So, what do you call it when people have more money than they have had in generations and still want to stiff the little guy out of a decent wage because it just isn’t enough?  How come so many rich people see working people as parasites?  Don’t the rich have any manners? Weren’t they raised right?  Or are they just ‘ignorant’?

I’d call it incredibly selfish if it wasn’t also destructive.  A productive middle class and thriving entrepreneurship depends on some kind of insurance against catastrophic failure.  You can’t take risks or get really imaginative when you’re worried about feeding your kids.  But go ahead, Paul, let the grasshoppers eat everything in sight leaving nothing for the rest of us.  We’ll revisit this American economy in about 10 years and see if businesses are still able to function and grow without some significant compromises based on loyalty, conformity and corruption.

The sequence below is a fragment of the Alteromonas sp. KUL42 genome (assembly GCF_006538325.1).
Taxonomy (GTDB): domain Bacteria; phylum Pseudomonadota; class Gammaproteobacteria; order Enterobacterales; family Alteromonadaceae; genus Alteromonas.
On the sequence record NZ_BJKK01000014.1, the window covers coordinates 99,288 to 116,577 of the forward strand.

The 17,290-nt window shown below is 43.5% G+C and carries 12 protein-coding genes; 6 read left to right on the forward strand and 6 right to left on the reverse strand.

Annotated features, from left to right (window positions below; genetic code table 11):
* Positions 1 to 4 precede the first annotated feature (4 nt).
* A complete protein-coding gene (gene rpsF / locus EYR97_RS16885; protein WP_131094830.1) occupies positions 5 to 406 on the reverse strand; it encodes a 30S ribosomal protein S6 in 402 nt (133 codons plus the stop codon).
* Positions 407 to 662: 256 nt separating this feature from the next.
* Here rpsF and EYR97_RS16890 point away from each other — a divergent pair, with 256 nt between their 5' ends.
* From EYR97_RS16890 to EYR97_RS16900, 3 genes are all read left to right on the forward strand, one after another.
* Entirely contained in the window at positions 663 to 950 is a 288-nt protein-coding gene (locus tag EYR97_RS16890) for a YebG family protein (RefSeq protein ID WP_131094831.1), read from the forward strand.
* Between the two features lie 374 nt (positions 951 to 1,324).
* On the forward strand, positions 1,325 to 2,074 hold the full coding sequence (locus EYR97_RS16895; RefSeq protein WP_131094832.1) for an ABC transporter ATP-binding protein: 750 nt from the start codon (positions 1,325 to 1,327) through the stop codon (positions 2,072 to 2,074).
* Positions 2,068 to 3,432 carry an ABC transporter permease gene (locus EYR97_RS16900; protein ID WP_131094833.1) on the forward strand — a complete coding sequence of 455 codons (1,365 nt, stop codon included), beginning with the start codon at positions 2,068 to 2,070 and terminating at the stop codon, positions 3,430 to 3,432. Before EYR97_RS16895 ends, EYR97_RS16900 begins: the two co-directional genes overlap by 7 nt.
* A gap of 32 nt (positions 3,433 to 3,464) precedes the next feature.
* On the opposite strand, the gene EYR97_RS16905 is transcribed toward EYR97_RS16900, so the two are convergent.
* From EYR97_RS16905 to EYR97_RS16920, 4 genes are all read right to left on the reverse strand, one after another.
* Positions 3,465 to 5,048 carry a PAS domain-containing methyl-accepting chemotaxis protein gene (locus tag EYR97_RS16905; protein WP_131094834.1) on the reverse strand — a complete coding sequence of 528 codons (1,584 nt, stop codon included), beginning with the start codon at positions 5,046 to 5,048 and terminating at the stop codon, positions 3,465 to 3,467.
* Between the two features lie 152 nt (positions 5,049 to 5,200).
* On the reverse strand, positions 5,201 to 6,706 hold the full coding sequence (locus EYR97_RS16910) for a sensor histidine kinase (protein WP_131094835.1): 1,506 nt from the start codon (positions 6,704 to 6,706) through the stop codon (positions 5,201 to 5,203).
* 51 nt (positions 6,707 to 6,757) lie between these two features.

And what about Ryan’s plan to reintroduce the “truck system” via vouchers for Medicare? Truck systems have been outlawed in developed countries going all the way back to the 15th or 16th century but if Paul Ryan has his way, and Democrats give in, we’re going to see it reintroduced here in modern America.  It’s the most shameful thing I’ve ever seen.  Why isn’t Ryan being honest with taxpayers about the repercussions of dumping millions of seniors on the insurance market where they won’t be able to afford a decent policy?  That will mean more trips to the expensive emergency room and those unpaid bills will be passed on to taxpayers.  In 2008, unpaid hospitalization bills were passed onto New Jerseyans to the tune of $700 million dollars in hidden taxes per year.  And let’s not forget all of the future inheritances wiped out by debt caused by illness.

If anyone is practicing class warfare, it’s Ryan’s friends against US.